It is that time of year when the temperatures start to creep up the scale and we reluctantly, sometimes too reluctantly, scale back our runs with our canine athletes!
I've seen a lot online lately about 'magic formulas' to help you decide when it is 'safe' to run your dogs.
The 'formulas' go like this - you add up the humidity and temperature (in Fahrenheit) and if they don't exceed a 'threshold', you are good to go. I've seen both 120 and, most recently, 100 as the threshold number!
Problem is, these formulas are ridiculous and can either have you
sitting inside when you need not be - or give you a false sense of
Take yesterday for example. When I checked the weather, the humidity was 97% and the temperature was 32F. That equals 129 - over either of the 'threshold' numbers. Did I stay in?? HECK NO
We had a beautiful and SAFE run!!! Most of the dogs weren't even interested in drinking when we stopped for our break in the river.
This morning the snow is gone, the temperature is 30 F with 86% humidity. The numbers again don't 'add up' but we will be fine.
The fact of the matter is that breed, condition, fitness, the environment, temperament and your expectations all factor into what is safe for your dog.
Heavy (and even just a few lbs heavier) out of shape dogs will run much hotter than fit ones; breeds traditionally developed for cold climates will run hotter than most hunting breeds (for example). If you live in a warm climate and never see cold temperatures, your dog will likely be able to tolerate running in a bit warmer temps. If your dog is particularly hard driving, they will likely do worse in the heat.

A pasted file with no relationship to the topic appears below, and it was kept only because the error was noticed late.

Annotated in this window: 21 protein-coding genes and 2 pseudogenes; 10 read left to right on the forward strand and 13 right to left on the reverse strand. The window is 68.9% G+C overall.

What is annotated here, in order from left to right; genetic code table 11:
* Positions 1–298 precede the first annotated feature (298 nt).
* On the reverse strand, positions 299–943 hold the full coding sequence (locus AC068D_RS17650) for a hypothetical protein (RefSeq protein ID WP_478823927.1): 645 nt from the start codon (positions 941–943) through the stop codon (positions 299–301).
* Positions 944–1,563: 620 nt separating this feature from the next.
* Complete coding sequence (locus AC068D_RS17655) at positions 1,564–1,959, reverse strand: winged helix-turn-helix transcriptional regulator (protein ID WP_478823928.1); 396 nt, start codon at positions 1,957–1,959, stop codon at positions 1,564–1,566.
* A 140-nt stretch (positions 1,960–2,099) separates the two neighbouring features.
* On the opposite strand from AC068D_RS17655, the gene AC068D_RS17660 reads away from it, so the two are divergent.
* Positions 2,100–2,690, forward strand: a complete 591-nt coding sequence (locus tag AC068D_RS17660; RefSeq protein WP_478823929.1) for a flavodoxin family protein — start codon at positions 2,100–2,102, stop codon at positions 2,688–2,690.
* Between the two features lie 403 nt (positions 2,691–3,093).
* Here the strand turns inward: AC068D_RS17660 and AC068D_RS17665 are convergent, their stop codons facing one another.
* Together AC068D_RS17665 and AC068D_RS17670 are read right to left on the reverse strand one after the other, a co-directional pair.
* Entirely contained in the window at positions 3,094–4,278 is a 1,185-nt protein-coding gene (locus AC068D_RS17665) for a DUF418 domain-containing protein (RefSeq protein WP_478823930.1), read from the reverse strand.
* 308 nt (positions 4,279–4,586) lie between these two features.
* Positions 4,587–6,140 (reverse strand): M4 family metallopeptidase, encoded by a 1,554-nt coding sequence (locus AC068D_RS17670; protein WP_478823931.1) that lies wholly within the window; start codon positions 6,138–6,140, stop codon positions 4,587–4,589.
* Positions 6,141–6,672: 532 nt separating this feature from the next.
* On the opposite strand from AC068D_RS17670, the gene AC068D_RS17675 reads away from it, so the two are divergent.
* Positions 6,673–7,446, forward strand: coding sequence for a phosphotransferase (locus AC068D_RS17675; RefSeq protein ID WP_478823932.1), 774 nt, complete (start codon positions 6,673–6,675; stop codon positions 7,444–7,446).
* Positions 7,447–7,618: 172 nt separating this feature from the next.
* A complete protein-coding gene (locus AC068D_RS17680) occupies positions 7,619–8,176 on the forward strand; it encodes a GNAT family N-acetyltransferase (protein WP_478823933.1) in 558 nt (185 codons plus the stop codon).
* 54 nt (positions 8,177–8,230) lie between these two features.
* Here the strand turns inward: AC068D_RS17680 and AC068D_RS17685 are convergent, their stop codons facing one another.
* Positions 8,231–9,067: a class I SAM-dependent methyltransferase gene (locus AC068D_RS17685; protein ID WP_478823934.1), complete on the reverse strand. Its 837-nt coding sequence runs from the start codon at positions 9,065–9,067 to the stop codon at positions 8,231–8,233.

Some say colour factors in too - that a darker coloured dog will overheat faster than a lighter one. That has not been my experience, but as so many factors go into a 'hot vs. cool' running dog, who knows!
In addition, the trails you are running play a big factor. We live in a river valley where it is typically a few degrees cooler than 'up top'. On borderline days I will run shaded trails down in the valley as opposed to more 'open' trails up top.
Access to water on the trails can play a big factor too. We have a river running through our property. On 'warmer' days I will plan my route so the dogs are in the river a couple times, allowing them to drink their fill when we are.
My guideline for my sled dogs is that anything over 10C (about 50F), we don't run. I don't factor humidity into that, but if I walk outside and feel it is too warm, I turn around. Those numbers are safe for my dogs - however I still watch them like a hawk on the trail.
Going slow and pulling hard is less likely to overheat a dog than
letting them go fast. This seems contraindicated to many but it is, in
my experience, true. If I find myself caught from home on a day that
warms up faster than I thought, I bring the dogs home slowly with lots of
water and recovery breaks.
Overheating a dog is a SERIOUS thing. They can easily die - or be altered for life by the experience. Once a dog has been overheated, it will always overheat sooner in the future. Knowing your dog and recognizing the signs early is critical.
I hate to offer veterinary advice, so here is a good link to an article on heat stroke in dogs - causes, prevention, signs, treatment, etc.
So what it boils down to is this - don't trust magical mathematical formulas to make decisions for your dogs. Educate yourself, know your dogs, know your environment....
....and always err on the side of caution!!!!